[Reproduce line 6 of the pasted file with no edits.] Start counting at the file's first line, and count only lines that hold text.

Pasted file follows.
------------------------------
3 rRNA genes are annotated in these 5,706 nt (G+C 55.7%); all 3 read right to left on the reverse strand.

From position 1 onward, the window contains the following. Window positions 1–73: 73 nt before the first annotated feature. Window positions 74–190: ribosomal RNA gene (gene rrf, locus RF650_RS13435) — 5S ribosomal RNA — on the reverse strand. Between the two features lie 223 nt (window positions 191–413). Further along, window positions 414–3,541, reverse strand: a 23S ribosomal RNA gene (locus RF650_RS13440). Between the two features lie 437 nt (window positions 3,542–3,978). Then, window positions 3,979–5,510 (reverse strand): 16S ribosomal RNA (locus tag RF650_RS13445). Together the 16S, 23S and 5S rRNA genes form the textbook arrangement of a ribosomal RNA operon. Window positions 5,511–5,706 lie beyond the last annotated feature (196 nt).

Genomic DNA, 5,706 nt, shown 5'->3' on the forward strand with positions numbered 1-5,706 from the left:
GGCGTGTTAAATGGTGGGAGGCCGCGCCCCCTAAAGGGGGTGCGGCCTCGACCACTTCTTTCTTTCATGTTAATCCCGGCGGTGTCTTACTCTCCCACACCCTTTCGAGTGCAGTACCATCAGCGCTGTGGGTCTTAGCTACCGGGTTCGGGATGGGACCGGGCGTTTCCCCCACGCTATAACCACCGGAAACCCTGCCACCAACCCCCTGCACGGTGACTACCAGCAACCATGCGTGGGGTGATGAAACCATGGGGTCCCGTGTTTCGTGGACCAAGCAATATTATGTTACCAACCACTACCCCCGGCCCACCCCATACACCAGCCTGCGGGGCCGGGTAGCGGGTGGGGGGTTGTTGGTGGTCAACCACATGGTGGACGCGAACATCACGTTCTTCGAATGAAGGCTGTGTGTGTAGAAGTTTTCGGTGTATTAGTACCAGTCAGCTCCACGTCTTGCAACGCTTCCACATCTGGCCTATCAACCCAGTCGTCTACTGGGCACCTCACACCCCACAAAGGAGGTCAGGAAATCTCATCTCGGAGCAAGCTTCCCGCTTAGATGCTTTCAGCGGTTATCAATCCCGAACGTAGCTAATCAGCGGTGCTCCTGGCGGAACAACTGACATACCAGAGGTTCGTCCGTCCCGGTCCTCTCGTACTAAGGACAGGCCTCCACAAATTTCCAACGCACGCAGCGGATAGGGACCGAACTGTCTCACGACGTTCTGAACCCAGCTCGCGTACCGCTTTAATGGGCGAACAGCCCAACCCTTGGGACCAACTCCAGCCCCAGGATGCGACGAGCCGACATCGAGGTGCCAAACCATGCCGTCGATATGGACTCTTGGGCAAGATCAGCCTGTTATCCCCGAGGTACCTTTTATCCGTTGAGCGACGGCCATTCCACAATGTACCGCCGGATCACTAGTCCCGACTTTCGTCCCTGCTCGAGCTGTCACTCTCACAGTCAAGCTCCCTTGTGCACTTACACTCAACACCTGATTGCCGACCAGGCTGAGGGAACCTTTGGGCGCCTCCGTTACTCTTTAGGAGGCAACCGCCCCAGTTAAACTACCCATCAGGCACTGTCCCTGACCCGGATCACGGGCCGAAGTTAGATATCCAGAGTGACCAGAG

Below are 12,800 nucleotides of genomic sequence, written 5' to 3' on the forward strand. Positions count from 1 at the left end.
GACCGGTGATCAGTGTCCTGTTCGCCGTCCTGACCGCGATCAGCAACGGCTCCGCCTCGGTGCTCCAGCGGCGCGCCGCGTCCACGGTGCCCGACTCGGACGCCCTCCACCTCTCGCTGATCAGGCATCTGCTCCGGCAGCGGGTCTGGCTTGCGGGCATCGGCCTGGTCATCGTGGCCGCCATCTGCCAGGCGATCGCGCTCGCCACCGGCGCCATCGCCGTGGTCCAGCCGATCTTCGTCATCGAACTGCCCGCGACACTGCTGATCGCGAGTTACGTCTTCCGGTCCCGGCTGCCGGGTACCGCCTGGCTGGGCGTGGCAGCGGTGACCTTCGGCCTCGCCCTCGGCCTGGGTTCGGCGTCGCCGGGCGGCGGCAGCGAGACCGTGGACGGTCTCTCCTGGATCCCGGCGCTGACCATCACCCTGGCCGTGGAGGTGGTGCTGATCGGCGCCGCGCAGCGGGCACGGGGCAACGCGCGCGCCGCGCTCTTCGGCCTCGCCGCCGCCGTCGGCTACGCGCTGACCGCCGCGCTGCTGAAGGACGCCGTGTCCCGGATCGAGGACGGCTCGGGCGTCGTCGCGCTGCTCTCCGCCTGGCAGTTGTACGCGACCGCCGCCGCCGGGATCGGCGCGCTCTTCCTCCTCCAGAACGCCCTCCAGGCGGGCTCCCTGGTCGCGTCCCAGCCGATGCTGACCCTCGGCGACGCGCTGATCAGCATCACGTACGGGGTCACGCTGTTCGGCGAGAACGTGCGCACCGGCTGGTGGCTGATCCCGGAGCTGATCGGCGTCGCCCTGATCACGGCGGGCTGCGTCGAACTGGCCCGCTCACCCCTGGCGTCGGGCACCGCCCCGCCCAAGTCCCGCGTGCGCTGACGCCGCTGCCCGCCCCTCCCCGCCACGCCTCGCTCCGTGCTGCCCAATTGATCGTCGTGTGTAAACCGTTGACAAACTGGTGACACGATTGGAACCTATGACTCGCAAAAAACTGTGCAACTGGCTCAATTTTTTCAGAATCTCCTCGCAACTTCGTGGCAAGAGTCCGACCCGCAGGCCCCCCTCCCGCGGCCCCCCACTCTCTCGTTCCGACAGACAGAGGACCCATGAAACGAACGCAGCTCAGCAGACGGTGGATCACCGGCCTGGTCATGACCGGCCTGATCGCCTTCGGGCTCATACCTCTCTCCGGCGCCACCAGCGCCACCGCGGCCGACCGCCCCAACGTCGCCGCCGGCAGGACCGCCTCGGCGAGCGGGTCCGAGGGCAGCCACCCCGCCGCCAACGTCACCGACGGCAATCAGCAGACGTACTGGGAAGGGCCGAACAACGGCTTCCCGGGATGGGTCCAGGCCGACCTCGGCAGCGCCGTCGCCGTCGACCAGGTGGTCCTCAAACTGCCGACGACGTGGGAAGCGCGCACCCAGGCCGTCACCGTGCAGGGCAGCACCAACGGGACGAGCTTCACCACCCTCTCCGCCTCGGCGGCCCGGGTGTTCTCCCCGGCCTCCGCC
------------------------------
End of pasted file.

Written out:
GACCGGTGATCAGTGTCCTGTTCGCCGTCCTGACCGCGATCAGCAACGGCTCCGCCTCGGTGCTCCAGCGGCGCGCCGCGTCCACGGTGCCCGACTCGGACGCCCTCCACCTCTCGCTGATCAGGCATCTGCTCCGGCAGCGGGTCTGGCTTGCGGGCATCGGCCTGGTCATCGTGGCCGCCATCTGCCAGGCGATCGCGCTCGCCACCGGCGCCATCGCCGTGGTCCAGCCGATCTTCGTCATCGAACTGCCCGCGACACTGCTGATCGCGAGTTACGTCTTCCGGTCCCGGCTGCCGGGTACCGCCTGGCTGGGCGTGGCAGCGGTGACCTTCGGCCTCGCCCTCGGCCTGGGTTCGGCGTCGCCGGGCGGCGGCAGCGAGACCGTGGACGGTCTCTCCTGGATCCCGGCGCTGACCATCACCCTGGCCGTGGAGGTGGTGCTGATCGGCGCCGCGCAGCGGGCACGGGGCAACGCGCGCGCCGCGCTCTTCGGCCTCGCCGCCGCCGTCGGCTACGCGCTGACCGCCGCGCTGCTGAAGGACGCCGTGTCCCGGATCGAGGACGGCTCGGGCGTCGTCGCGCTGCTCTCCGCCTGGCAGTTGTACGCGACCGCCGCCGCCGGGATCGGCGCGCTCTTCCTCCTCCAGAACGCCCTCCAGGCGGGCTCCCTGGTCGCGTCCCAGCCGATGCTGACCCTCGGCGACGCGCTGATCAGCATCACGTACGGGGTCACGCTGTTCGGCGAGAACGTGCGCACCGGCTGGTGGCTGATCCCGGAGCTGATCGGCGTCGCCCTGATCACGGCGGGCTGCGTCGAACTGGCCCGCTCACCCCTGGCGTCGGGCACCGCCCCGCCCAAGTCCCGCGTGCGCTGACGCCGCTGCCCGCCCCTCCCCGCCACGCCTCGCTCCGTGCTGCCCAATTGATCGTCGTGTGTAAACCGTTGACAAACTGGTGACACGATTGGAACCTATGACTCGCAAAAAACTGTGCAACTGGCTCAATTTTTTCAGAATCTCCTCGCAACTTCGTGGCAAGAGTCCGACCCGCAGGCCCCCCTCCCGCGGCCCCCCACTCTCTCGTTCCGACAGACAGAGGACCCATGAAACGAACGCAGCTCAGCAGACGGTGGATCACCGGCCTGGTCATGACCGGCCTGATCGCCTTCGGGCTCATACCTCTCTCCGGCGCCACCAGCGCCACCGCGGCCGACCGCCCCAACGTCGCCGCCGGCAGGACCGCCTCGGCGAGCGGGTCCGAGGGCAGCCACCCCGCCGCCAACGTCACCGACGGCAATCAGCAGACGTACTGGGAAGGGCCGAACAACGGCTTCCCGGGATGGGTCCAGGCCGACCTCGGCAGCGCCGTCGCCGTCGACCAGGTGGTCCTCAAACTGCCGACGACGTGGGAAGCGCGCACCCAGGCCGTCACCGTGCAGGGCAGCACCAACGGGACGAGCTTCACCACCCTCTCCGCCTCGGCGGCCCGGGTGTTCTCCCCGGCCTCCGCC